early 1775, Benjamin Franklin and his European colleague, Charles Dumas,
developed a secret method of communicating with each other.
Dumas had spent years gathering intelligence in Europe to assist
the Americans in their revolt against Britain. But the two needed a secure way
to pass information across the Atlantic.
So they developed a special cipher– a crude form of encryption
where letters and words were substituted for numerals.
decryption key changed with every letter; so, for example, in a letter from
Franklin dated March 2, 1781, the word “MERCHANT” was written as “23. 3. 4. 13.
6. 14. 24. 18.”
At the same time, the physician James Jay (brother to the first
Chief Justice of the Supreme Court, John Jay) developed an invisible ink so
that revolutionary leaders could communicate in secret.
encrypted communications became critical to the Revolution. And it’s safe to
say there would probably not be a United States if they hadn’t developed a
secure way to send information.
Ironically, politicians are trying to destroy modern methods of
Over the past few months while everyone has been in mandatory
isolation, cowering in fear in their homes… and over the past few weeks while
the Land of the Free has been consumed with rage...
...a few US Senators have once again proven that chilling
political adage– ‘never let a good crisis go to waste.’
A: Senate Bill 4051, the “Lawful Access to Encrypted Data Act”, which was
quietly introduced last week when everyone’s attention was consumed elsewhere.
First thing’s first, like all freedom-killing bills, this one
has a catchy name.
The Lawful Access to Encrypted Data Act is LEAD for short, as in “Move over China! The Land of the Free
will LEAD the way in destroying the last remaining freedoms of its citizens.”
that way it seems more like ‘lead’, the highly toxic metal that poisons the
brain and creates severe intellectual disability.)
At its core, the LEAD Act is an encryption killer. It aims
to require technology companies to build ‘back doors’ into their products to
ensure that the government can remotely access your data, your device, and your
This is nothing short of earth shattering.
for example, currently provides device encryption on its iPhones and iPads. And
once you encrypt your device, only YOU can decrypt it. Apple can’t. Hackers
can’t. And the government can’t.
So if your device is ever stolen (or confiscated), your data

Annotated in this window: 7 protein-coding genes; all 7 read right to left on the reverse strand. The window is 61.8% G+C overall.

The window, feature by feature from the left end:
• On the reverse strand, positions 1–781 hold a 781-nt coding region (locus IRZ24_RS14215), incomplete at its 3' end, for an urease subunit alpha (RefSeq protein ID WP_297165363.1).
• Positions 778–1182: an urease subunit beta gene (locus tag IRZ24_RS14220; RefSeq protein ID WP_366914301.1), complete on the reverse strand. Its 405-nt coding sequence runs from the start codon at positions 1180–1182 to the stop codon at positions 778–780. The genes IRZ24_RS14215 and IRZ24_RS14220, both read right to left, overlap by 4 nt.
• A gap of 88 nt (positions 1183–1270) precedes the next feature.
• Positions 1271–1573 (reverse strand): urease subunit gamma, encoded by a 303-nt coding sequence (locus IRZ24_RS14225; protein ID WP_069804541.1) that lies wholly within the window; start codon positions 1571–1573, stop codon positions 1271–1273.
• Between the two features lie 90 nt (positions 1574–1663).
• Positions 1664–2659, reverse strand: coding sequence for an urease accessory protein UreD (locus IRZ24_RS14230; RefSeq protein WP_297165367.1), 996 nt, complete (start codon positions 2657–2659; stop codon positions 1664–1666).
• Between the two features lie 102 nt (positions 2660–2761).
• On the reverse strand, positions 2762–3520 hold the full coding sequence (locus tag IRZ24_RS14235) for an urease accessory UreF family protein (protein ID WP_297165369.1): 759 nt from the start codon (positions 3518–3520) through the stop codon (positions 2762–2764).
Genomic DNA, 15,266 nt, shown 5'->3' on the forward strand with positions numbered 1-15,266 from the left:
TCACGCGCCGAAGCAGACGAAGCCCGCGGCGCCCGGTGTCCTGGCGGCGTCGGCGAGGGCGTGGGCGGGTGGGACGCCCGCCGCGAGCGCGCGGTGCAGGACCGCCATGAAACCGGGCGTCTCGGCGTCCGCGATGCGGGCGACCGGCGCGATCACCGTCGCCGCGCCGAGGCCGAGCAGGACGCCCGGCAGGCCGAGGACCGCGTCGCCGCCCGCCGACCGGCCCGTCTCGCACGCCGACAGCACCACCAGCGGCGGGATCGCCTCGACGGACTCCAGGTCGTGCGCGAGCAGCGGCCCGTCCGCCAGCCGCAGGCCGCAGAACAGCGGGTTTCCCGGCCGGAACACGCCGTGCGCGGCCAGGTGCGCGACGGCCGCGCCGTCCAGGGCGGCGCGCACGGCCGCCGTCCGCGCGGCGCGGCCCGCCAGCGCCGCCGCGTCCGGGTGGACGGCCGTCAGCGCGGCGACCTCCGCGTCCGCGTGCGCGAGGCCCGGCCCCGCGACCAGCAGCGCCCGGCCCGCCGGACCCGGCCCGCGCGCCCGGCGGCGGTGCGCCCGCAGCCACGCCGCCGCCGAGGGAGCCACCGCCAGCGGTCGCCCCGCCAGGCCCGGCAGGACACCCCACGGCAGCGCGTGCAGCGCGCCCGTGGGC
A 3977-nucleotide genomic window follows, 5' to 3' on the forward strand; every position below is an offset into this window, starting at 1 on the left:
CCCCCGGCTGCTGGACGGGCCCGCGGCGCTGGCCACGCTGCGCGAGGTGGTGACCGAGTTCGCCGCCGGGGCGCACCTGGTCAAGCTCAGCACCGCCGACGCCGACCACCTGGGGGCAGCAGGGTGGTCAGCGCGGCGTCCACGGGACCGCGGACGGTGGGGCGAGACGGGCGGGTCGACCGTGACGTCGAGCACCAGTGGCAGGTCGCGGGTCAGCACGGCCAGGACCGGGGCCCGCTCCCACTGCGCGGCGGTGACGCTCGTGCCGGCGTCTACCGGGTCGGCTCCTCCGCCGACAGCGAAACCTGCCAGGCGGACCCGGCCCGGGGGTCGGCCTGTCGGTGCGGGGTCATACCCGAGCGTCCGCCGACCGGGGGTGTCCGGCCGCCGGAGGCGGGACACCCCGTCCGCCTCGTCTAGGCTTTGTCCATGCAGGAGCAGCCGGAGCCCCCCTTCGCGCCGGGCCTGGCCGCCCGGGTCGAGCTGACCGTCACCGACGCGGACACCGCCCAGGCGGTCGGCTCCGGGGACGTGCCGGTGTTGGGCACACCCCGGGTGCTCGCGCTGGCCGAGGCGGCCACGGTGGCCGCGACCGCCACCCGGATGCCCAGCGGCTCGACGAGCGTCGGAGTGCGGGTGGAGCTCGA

cannot be compromised.
the LEAD Act, this practice would become illegal. Apple
would no longer be able to offer device encryption, and they’d have to provide
a way for the federal government to remotely access your device, and all of its
The same goes for your favorite chat applications.
for example, is one of the most popular texting apps in the world. A
few years ago, Facebook (which owns WhatsApp) began implementing end-to-end
encryption for all WhatsApp data.
This means that any message you send someone via WhatsApp is
immediately encrypted the moment it leaves your phone.
That messages arrives to the WhatsApp servers fully encrypted.
So any hacker (or Facebook engineer) who intercepts the data will see nothing
but a garbled mess.
And the message isn’t decrypted until it arrives to the intended
recipient’s device. So the only people who can see the message in “clear text”
are the two people participating in the conversation.
No one else can eavesdrop, or download the data.
again, under the LEAD Act, this too would become illegal… and Facebook will be
obligated to build in a ‘back door’ for the government to remotely access your
LEAD also requires developers of operating systems, like
Microsoft Windows and Apple’s MacOS, to provide backdoor access to your
It’s extraordinary to think of how far-reaching the effects of
this legislation will go.
For example, do you use an online password manager like
They will also be required to give the government access to your
data… which essentially would give the government access to EVERYTHING you do
Do you upload files and photos to iCloud? Yup. That too. Apple
will be required to build a back door and give the government access to your
Any ‘zero knowledge’ encryption, whether it’s for storing files,
sharing photos, texting friends, making video calls, sending encrypted emails,